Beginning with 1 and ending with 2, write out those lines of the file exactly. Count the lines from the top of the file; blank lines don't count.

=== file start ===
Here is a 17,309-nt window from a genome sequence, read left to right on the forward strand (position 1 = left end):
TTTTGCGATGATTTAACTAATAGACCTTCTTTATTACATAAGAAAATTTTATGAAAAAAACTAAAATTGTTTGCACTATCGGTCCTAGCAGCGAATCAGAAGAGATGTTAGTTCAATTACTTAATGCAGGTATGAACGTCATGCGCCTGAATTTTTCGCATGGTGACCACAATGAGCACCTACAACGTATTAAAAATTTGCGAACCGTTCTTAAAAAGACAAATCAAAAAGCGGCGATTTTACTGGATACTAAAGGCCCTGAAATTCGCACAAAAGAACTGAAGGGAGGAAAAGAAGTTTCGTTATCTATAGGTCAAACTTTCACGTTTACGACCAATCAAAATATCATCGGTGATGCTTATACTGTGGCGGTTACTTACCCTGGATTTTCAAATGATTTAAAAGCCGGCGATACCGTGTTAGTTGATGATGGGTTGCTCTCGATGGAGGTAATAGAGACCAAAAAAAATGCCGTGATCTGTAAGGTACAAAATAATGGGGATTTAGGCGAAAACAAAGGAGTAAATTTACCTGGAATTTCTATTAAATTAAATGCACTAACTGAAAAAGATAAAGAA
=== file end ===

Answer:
Here is a 17,309-nt window from a genome sequence, read left to right on the forward strand (position 1 = left end):
TTTTGCGATGATTTAACTAATAGACCTTCTTTATTACATAAGAAAATTTTATGAAAAAAACTAAAATTGTTTGCACTATCGGTCCTAGCAGCGAATCAGAAGAGATGTTAGTTCAATTACTTAATGCAGGTATGAACGTCATGCGCCTGAATTTTTCGCATGGTGACCACAATGAGCACCTACAACGTATTAAAAATTTGCGAACCGTTCTTAAAAAGACAAATCAAAAAGCGGCGATTTTACTGGATACTAAAGGCCCTGAAATTCGCACAAAAGAACTGAAGGGAGGAAAAGAAGTTTCGTTATCTATAGGTCAAACTTTCACGTTTACGACCAATCAAAATATCATCGGTGATGCTTATACTGTGGCGGTTACTTACCCTGGATTTTCAAATGATTTAAAAGCCGGCGATACCGTGTTAGTTGATGATGGGTTGCTCTCGATGGAGGTAATAGAGACCAAAAAAAATGCCGTGATCTGTAAGGTACAAAATAATGGGGATTTAGGCGAAAACAAAGGAGTAAATTTACCTGGAATTTCTATTAAATTAAATGCACTAACTGAAAAAGATAAAGAA